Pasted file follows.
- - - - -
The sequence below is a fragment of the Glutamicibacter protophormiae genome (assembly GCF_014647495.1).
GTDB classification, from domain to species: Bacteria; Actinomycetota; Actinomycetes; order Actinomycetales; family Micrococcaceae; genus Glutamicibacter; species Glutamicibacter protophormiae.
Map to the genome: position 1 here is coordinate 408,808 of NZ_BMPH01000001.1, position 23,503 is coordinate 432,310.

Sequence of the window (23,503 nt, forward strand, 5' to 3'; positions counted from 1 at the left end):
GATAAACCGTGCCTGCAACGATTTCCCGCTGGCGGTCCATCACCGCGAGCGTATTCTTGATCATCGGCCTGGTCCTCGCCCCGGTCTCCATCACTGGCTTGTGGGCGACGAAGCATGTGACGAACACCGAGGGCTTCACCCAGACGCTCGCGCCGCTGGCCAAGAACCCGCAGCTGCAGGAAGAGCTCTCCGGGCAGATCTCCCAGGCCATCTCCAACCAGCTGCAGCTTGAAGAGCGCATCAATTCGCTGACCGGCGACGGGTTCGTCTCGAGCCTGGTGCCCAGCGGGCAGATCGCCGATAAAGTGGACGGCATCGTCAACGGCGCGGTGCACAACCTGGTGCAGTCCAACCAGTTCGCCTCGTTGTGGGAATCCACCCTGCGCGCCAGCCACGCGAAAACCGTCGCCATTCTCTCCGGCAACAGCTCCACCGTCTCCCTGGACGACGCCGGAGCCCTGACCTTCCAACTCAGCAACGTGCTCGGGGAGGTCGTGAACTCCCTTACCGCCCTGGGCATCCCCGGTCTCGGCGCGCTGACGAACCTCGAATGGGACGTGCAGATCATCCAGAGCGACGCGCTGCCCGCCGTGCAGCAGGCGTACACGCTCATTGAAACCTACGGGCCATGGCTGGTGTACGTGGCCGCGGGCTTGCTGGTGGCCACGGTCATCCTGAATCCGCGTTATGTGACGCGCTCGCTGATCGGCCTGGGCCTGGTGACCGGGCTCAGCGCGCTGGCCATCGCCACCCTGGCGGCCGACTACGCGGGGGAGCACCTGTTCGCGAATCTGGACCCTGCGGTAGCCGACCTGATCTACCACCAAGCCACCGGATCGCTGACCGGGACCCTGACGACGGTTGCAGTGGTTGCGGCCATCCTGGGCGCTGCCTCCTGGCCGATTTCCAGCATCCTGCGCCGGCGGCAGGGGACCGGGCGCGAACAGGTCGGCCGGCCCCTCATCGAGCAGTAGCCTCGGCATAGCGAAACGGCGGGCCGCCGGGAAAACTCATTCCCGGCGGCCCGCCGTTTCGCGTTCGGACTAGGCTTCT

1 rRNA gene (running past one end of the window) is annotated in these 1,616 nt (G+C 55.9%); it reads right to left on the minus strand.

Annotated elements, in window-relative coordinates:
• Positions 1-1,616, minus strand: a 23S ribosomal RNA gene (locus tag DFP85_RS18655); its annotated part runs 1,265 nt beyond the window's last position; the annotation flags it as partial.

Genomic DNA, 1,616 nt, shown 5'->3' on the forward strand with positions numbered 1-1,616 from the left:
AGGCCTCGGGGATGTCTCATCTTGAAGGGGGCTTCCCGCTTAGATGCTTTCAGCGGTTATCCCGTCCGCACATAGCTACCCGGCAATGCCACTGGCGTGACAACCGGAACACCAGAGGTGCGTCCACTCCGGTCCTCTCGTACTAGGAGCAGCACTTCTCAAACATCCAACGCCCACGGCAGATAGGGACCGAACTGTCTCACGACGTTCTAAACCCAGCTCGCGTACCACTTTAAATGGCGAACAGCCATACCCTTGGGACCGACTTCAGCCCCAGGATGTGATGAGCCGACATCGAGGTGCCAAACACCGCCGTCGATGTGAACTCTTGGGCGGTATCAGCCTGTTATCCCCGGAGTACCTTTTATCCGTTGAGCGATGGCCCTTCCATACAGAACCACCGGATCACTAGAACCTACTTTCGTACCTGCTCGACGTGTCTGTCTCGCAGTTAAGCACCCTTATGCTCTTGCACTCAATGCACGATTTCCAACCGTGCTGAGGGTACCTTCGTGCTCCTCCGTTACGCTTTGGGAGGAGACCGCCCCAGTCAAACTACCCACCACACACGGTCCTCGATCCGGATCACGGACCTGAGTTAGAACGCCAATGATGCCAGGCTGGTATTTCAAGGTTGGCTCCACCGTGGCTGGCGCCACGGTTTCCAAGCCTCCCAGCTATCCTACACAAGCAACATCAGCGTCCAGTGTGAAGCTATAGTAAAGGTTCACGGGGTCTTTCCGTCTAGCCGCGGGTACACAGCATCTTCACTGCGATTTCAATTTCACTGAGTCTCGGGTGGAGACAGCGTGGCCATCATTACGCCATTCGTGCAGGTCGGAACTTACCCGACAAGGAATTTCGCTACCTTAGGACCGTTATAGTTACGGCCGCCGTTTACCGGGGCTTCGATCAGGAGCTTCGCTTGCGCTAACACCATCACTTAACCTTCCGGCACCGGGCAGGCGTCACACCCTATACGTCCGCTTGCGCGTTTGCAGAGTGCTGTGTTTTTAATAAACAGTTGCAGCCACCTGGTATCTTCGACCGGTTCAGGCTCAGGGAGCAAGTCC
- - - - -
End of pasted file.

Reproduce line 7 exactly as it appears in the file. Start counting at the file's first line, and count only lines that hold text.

Annotated elements, in window-relative coordinates: